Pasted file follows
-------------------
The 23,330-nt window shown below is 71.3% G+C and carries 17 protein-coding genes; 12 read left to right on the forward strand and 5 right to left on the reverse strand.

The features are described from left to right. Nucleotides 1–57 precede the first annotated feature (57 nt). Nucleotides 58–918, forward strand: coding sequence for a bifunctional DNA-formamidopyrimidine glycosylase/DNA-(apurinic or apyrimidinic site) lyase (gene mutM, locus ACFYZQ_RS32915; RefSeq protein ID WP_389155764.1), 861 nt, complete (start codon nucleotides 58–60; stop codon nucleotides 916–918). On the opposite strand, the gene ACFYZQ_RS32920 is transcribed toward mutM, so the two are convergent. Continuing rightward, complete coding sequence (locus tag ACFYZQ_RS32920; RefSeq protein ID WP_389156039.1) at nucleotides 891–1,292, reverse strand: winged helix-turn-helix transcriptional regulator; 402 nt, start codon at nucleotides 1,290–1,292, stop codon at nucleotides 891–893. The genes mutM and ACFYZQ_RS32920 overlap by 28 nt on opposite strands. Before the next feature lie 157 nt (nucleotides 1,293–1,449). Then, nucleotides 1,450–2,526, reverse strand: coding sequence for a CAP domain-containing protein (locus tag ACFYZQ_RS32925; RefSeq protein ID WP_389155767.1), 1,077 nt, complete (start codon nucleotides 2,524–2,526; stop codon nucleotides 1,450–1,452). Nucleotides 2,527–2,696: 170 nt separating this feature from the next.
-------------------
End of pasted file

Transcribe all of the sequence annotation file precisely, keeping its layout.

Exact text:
The 23,330-nt window shown below is 71.3% G+C and carries 17 protein-coding genes; 12 read left to right on the forward strand and 5 right to left on the reverse strand.

The features are described from left to right. Nucleotides 1–57 precede the first annotated feature (57 nt). Nucleotides 58–918, forward strand: coding sequence for a bifunctional DNA-formamidopyrimidine glycosylase/DNA-(apurinic or apyrimidinic site) lyase (gene mutM, locus ACFYZQ_RS32915; RefSeq protein ID WP_389155764.1), 861 nt, complete (start codon nucleotides 58–60; stop codon nucleotides 916–918). On the opposite strand, the gene ACFYZQ_RS32920 is transcribed toward mutM, so the two are convergent. Continuing rightward, complete coding sequence (locus tag ACFYZQ_RS32920; RefSeq protein ID WP_389156039.1) at nucleotides 891–1,292, reverse strand: winged helix-turn-helix transcriptional regulator; 402 nt, start codon at nucleotides 1,290–1,292, stop codon at nucleotides 891–893. The genes mutM and ACFYZQ_RS32920 overlap by 28 nt on opposite strands. Before the next feature lie 157 nt (nucleotides 1,293–1,449). Then, nucleotides 1,450–2,526, reverse strand: coding sequence for a CAP domain-containing protein (locus tag ACFYZQ_RS32925; RefSeq protein ID WP_389155767.1), 1,077 nt, complete (start codon nucleotides 2,524–2,526; stop codon nucleotides 1,450–1,452). Nucleotides 2,527–2,696: 170 nt separating this feature from the next.